326 Syllabus

Course Objectives

  • This course primarily focuses on extending your experience with software development on a project that benefits local non-profit community partners.
  • The course is designed to give you experience as a leader of an Agile development team. You will read material about leadership and management in an Agile environment, practice being a leader of a development team, and reflect upon how your theoretical reading informed your practice as a mentor and coach on the team project …. and what lessons you learned from that experience.

Important Note:

Since this course includes an experiential learning component that takes place off-campus, F-1 Visa holders must secure Curricular Practical Training authorization through the Office of International Student Affairs before the projects start.

Additionally, depending upon the project to which you are assigned, you may also need to consent to a background check as a volunteer working at that site.


This course co-meets with CSC 324, and students in 326 are expected to work with a team on their project. This means that there will be some overlap between assignments for each level of the class.  At times, you might be asked to review material originally encountered in 324 (or 321/322), please embrace this opportunity to solidify your understanding and possibly coach other students.  This is what it means to be a leader in software development.

Most policies for 324 apply to 326, although assignments and schedule vary in the beginning of the course. Your main focus will be on the team project  and developing your Agile software development and leadership skills. You do not need to do the 324 individual project or ethics paper. If in doubt about what you should be doing, just ask your instructor.

Specifically, students in 326 are expected to:

  1. Virtually attend classes or meet with your team for at least 6 hours per week. You should consult with your instructor (and your assigned team) to determine the best schedule. In the past, 326 students have attended ALL classes or have attended classes that focus on the team project (especially meetings and demonstrations). Other options are possible, but you need to be consistent.  Establish a routine early in the semester and stick with it. Failure to attend classes will reduce your final grade.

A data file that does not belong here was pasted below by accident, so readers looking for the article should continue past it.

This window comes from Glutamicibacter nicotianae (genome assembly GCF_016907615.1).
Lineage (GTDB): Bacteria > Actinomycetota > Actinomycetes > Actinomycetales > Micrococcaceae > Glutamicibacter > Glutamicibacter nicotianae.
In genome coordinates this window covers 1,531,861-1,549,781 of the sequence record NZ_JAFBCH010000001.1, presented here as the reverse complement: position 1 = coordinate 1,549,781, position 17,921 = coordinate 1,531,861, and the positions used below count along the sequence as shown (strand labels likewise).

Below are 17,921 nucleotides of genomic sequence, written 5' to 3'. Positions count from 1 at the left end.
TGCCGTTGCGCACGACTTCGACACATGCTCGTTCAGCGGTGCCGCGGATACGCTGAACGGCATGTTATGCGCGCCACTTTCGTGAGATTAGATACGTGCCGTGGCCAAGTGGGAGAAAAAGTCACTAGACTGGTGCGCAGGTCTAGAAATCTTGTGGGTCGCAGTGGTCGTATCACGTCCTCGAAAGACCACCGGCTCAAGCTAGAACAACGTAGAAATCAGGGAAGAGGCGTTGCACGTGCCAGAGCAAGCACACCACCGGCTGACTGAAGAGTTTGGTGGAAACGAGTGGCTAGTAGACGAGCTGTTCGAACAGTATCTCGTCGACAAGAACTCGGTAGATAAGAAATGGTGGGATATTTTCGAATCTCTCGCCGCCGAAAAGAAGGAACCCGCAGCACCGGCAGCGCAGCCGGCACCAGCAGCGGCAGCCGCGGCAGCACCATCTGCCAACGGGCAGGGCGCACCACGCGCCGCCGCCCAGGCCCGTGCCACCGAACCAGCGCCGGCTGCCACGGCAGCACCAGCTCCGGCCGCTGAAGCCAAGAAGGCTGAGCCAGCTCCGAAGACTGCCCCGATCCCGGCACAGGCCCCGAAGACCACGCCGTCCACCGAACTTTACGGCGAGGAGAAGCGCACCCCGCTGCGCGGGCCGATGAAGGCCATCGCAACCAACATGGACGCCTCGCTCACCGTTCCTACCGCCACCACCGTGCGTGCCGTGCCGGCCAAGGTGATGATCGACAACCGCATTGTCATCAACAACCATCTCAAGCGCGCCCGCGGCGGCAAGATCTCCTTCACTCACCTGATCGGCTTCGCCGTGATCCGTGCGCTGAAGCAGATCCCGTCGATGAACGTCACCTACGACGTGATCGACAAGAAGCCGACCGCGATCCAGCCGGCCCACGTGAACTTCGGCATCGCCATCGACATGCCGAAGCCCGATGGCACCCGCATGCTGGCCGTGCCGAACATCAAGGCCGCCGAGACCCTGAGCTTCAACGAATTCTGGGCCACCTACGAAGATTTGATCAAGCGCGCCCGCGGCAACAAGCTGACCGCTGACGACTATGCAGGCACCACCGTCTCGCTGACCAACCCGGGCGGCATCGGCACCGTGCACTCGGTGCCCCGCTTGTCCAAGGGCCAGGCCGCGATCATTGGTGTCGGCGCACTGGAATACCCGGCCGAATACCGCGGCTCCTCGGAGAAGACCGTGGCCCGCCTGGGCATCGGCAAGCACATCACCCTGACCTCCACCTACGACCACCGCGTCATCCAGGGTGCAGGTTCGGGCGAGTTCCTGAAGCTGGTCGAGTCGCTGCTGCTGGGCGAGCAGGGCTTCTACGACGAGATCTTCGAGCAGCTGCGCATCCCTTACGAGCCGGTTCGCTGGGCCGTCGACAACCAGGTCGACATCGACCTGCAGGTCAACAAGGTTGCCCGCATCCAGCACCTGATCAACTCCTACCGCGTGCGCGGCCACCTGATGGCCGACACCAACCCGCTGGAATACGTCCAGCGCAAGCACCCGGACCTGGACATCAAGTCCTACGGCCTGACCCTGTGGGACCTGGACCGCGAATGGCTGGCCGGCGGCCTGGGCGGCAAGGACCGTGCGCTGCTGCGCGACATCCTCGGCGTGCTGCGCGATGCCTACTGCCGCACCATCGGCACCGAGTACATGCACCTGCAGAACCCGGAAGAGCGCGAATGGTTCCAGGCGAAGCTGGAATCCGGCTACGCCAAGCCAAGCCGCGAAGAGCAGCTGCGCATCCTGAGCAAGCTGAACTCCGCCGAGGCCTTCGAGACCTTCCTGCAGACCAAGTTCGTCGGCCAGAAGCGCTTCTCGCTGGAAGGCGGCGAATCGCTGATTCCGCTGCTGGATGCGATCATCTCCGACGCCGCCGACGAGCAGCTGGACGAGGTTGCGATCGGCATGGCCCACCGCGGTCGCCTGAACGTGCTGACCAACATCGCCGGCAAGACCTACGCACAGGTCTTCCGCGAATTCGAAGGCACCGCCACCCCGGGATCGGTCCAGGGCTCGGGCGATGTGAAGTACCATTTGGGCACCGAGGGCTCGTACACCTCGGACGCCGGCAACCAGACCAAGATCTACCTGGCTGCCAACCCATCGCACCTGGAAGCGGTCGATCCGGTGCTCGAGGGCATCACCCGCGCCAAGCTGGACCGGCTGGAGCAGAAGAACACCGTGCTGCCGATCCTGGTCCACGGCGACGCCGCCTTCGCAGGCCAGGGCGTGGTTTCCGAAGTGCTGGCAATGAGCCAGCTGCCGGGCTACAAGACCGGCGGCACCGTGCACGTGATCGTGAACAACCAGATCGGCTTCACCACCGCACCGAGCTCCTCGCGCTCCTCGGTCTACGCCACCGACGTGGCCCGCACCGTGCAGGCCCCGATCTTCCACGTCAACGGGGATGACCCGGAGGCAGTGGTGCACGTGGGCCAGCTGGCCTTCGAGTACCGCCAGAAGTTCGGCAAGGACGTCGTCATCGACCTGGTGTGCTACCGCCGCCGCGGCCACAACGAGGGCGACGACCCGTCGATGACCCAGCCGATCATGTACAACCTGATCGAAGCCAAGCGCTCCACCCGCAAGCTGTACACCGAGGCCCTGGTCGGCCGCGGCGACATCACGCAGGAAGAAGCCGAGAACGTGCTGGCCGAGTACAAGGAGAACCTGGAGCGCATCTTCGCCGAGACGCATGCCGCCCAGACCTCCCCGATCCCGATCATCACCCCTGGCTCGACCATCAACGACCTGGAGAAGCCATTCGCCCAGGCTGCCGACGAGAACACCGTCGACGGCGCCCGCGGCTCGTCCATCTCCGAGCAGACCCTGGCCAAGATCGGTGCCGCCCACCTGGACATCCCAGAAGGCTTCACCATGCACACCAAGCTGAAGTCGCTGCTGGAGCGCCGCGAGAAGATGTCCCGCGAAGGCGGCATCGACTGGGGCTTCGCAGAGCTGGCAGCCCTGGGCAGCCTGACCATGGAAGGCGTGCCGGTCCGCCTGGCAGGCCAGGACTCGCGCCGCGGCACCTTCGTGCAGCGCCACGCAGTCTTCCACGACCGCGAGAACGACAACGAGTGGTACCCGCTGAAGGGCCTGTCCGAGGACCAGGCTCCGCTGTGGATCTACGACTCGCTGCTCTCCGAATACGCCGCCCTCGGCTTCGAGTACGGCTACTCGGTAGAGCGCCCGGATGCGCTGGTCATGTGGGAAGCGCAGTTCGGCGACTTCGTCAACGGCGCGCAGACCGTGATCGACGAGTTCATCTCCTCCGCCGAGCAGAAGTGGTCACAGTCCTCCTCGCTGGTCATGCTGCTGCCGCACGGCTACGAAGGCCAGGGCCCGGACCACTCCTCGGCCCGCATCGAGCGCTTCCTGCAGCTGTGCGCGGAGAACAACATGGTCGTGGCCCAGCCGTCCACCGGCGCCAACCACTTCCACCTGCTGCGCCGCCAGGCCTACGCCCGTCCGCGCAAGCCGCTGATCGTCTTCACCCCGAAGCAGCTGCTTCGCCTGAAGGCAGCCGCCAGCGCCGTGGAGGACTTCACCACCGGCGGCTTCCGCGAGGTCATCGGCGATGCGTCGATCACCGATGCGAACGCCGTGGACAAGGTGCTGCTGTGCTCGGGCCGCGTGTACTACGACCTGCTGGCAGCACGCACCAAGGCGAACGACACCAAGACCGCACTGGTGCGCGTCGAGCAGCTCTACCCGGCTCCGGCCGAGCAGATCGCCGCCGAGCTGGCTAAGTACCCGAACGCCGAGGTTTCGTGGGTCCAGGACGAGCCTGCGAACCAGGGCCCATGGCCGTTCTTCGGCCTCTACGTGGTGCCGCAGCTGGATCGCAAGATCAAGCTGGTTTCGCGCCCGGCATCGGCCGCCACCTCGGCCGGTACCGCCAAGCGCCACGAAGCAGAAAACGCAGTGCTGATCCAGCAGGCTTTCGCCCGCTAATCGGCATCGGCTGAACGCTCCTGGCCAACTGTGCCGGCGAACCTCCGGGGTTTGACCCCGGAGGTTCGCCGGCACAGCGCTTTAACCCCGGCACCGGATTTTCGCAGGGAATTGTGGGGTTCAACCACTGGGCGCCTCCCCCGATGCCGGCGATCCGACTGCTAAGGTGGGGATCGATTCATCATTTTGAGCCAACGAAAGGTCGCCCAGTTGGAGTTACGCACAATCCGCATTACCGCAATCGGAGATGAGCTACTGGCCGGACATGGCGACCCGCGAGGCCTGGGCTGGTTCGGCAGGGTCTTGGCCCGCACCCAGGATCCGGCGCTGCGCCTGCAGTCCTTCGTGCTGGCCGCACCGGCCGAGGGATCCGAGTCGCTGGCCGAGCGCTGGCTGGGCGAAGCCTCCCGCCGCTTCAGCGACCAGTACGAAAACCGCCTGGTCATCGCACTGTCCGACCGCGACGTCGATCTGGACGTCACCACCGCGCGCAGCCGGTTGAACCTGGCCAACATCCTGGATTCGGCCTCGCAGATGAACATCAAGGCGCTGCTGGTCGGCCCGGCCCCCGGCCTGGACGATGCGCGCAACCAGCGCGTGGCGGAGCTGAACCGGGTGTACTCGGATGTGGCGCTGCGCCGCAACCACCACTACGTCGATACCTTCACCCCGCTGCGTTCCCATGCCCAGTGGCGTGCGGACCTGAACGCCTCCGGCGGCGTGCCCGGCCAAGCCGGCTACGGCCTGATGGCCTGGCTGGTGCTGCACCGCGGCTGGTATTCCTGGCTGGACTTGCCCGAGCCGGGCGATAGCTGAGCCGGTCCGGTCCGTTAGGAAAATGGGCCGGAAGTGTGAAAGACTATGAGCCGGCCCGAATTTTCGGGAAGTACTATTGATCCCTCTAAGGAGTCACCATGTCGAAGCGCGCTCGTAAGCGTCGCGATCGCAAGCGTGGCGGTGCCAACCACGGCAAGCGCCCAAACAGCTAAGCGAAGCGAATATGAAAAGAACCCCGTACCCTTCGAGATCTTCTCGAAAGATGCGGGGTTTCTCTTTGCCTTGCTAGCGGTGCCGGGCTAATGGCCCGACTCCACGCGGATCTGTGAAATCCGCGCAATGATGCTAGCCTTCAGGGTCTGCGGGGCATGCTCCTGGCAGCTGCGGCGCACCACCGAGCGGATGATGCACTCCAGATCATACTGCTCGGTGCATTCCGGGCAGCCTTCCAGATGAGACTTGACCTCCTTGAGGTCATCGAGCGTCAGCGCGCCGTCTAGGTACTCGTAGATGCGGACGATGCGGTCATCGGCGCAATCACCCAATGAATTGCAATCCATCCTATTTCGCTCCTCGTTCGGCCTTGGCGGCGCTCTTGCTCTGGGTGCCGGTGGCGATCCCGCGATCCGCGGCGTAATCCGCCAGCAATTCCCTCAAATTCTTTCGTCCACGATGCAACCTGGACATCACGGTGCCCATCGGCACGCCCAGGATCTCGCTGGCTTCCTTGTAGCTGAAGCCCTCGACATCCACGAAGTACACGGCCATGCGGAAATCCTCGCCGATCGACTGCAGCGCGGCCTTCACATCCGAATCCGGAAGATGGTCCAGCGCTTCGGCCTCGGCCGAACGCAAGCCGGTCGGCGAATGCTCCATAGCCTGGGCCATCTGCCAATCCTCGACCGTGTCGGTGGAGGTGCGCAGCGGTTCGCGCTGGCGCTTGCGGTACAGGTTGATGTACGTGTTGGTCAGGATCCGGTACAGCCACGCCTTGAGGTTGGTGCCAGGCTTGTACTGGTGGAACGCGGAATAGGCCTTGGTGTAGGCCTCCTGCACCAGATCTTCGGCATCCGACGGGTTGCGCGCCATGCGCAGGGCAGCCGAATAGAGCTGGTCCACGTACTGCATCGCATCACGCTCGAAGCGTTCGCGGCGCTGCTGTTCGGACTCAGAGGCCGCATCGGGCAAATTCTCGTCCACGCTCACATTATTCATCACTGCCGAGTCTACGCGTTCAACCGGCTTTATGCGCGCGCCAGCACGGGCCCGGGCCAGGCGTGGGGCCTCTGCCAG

2. You should plan to spend 3 to 4 hours per week out of class, reading about Agile leadership or working on the team project. Generally, after the first week of the course, you will meet with your team’s community partner or your alumni mentor for an hour and then meet and work with your team on the project for up to 2 to 3 hours.
  3. If you have not previously learned Ruby on Rails (or have forgotten it over a gap between taking 324 and 326), you might consider completing all or part of the individual project for 324. If you do not know the language and framework, it is difficult to participate in your group, contribute to the team project, and provide leadership to the rest of your team.
  4. Work with your assigned team in a leadership role. In Agile, this tends to be either the Scrum Master or Product Owner roles. Serving as a leader to the team includes helping them with technical and logistical problems, suggesting options based on your coursework and prior experience, and helping other team members develop their technical and project management skills.
  5. Work with your team to develop your assigned team project.  This may include contributing code, refining the test suite, researching solutions to problems, or improving the documentation. You do not need to contribute an equal amount of the code etc. as the members of the team who are taking 324 since you are taking 2 credits compared to their 4 credits.
  6. Work with your team to create reports and conduct demonstrations.  Demonstrations are usually conducted on Fridays during class periods. Refer to the 324 schedule to be sure that team report due dates have not changed, but these 326 schedule should be accurate.
  7. Complete a substantial reading about software development or software engineering.  A possible list of options is here. If you are interested in other articles or books, please check with your instructor.
  8. Weekly reading summary of your chosen reading and a report about your experiences as a leader.  These may be written or oral reports.  Discuss options with your instructor.


  1. Each sprint (other than sprint 0) will end with a demonstration to the class and a report uploaded into PioneerWeb. Work with your team to prepare these assignments. Attend and contribute to the demonstration presentations. Submit your team’s sprint report in PioneerWeb. Yes, it will be a duplicate of what they upload in their class, but this will facilitate final grade calculation for you.
  2. Contribute to the final team report and upload a copy via PioneerWeb.
  3. Contribute to and participate in the final demonstrations (both technical and public).
  4. Submit a self and peer review at the end of the term, via PioneerWeb.
  5. Read one or more books or articles about Agile software development leadership and report weekly on what you have read and how you have tried to apply it to your team project experience.